Sync Realty will have to make some modifications to bring the newly rezoned Rotterdam Housing Area up to code, but nothing too substantial.
As promised, Rotterdam’s team of building inspectors visited the former military housing complex off Duanesburg Road last month and forwarded a three-page report of their findings to the Town Board last week. Speaking generally, Town Attorney Michael Godlewski said, the violations found in the buildings are considered “minor infractions” that can be corrected fairly easily.
“There is no gross negligence,” he said Wednesday.
The report found that 18 smoke alarms were either defective or missing throughout the complex, which includes five multi-family buildings, one two-family structure and a single-family residence. The inspectors also found 13 defective or missing carbon monoxide detectors.
Other critical findings include electrical work in one building that was not properly inspected and three missing “vent dampers.” The entry to another building was not compliant with town code, and the fire alarms in all five multi-family buildings were painted yellow instead of red, as specified in town law.
The report lists the complex as “80 percent occupied.”
All of the units were inspected visually, except for one that was damaged during a fire in September.
Building Inspector Mickey Maher ordered the repairs completed by May 14. The complex is scheduled to be reinspected May 17, according to the report.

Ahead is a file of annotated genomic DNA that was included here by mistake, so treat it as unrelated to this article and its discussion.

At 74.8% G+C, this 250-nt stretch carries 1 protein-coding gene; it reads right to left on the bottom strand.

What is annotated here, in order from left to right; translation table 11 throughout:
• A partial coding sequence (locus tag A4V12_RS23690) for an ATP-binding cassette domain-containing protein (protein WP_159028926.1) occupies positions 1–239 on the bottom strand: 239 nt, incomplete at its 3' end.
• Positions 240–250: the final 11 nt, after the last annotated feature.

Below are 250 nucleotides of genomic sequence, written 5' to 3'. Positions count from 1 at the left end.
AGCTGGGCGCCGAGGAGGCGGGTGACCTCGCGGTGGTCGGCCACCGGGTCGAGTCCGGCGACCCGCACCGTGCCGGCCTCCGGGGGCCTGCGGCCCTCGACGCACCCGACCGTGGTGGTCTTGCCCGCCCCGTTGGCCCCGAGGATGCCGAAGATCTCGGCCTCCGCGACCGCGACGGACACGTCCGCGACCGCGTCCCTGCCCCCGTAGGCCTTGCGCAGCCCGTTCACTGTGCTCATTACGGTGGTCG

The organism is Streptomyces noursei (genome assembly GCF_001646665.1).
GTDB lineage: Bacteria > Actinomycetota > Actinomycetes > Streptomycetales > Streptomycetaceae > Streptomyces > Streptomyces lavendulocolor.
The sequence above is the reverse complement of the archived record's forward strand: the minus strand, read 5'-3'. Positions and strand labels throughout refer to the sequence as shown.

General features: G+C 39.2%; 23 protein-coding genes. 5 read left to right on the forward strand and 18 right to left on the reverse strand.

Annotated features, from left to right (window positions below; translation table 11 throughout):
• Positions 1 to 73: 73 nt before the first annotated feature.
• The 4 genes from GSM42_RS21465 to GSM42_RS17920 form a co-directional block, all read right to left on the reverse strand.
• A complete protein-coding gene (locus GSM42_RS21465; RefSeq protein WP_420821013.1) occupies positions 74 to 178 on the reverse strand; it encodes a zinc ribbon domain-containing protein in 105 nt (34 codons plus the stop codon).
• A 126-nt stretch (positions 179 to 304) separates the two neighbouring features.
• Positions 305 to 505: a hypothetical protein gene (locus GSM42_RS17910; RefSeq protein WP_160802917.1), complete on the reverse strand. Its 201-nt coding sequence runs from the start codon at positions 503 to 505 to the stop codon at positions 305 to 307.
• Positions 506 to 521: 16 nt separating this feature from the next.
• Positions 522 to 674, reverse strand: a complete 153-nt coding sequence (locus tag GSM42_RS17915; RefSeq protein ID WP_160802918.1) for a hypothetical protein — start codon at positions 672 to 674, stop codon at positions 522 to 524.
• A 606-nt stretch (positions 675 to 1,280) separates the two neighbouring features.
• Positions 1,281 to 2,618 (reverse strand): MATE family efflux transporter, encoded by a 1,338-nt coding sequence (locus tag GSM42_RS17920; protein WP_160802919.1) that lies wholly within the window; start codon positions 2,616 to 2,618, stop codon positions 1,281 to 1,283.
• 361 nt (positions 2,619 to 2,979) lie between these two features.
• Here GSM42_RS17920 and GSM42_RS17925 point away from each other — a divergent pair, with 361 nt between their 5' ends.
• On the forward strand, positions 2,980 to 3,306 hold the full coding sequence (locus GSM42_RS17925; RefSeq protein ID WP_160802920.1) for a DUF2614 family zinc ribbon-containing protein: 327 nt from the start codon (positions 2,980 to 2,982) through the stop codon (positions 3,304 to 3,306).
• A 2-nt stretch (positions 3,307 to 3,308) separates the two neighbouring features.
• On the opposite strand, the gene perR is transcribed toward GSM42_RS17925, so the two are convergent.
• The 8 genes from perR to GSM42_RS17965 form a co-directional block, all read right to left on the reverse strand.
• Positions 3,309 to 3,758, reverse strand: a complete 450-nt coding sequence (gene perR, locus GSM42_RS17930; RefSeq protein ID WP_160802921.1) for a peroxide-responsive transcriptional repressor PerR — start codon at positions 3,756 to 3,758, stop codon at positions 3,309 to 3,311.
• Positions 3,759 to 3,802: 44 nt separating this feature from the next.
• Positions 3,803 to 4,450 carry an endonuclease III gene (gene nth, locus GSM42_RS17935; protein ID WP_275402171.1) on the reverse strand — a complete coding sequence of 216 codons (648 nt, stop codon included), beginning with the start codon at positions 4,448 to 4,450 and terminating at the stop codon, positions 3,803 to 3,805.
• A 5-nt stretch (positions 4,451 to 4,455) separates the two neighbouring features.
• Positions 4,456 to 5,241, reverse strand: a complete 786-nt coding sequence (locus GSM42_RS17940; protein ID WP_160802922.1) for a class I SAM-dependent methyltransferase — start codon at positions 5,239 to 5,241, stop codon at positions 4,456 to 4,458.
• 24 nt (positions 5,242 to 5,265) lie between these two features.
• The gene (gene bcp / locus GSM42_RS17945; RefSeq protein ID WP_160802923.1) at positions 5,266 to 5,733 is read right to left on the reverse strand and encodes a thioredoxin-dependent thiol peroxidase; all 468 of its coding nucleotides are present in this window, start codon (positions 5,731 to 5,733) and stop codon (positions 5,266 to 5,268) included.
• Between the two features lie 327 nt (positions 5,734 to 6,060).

Sync closed on a $1.92 million deal to purchase the light-industrial zoned property from the federal government in May 2008. The company began leasing units in the complex in July, despite warnings that the land was improperly zoned for residential use and that a private sewer connection with the adjacent Rotterdam Industrial Park would be terminated.
Sync ultimately sued the town over the zoning issue, but was unsuccessful. The company also lost a lawsuit compelling the Galesi Group to continue sewer service to the complex. However that sewer service is continuing under an agreement that expires next month, and Sync meanwhile is working to secure a hookup with the town system.
But with a complete turnover on the Rotterdam Town Board this year, Sync took another stab at legitimizing the residential use of the complex. Last month, board members approved the zone change despite the Schenectady County Planning Board, the Rotterdam Planning Commission and the town’s Comprehensive Plan Committee all recommending against the change.
Prior to the approval, an attorney from the Galesi Group suggested the company might sue the town if the zone change were ratified. Galesi Chief Operating Officer David Buicko did not return a call for comment.
Some critics of the zone change suggested the Army housing units would require a massive overhaul to be brought up to modern standards. However, the report produced by the town suggests the buildings are in adequate condition for residential use.
“The overall condition of the dwelling units is good,” the report states.
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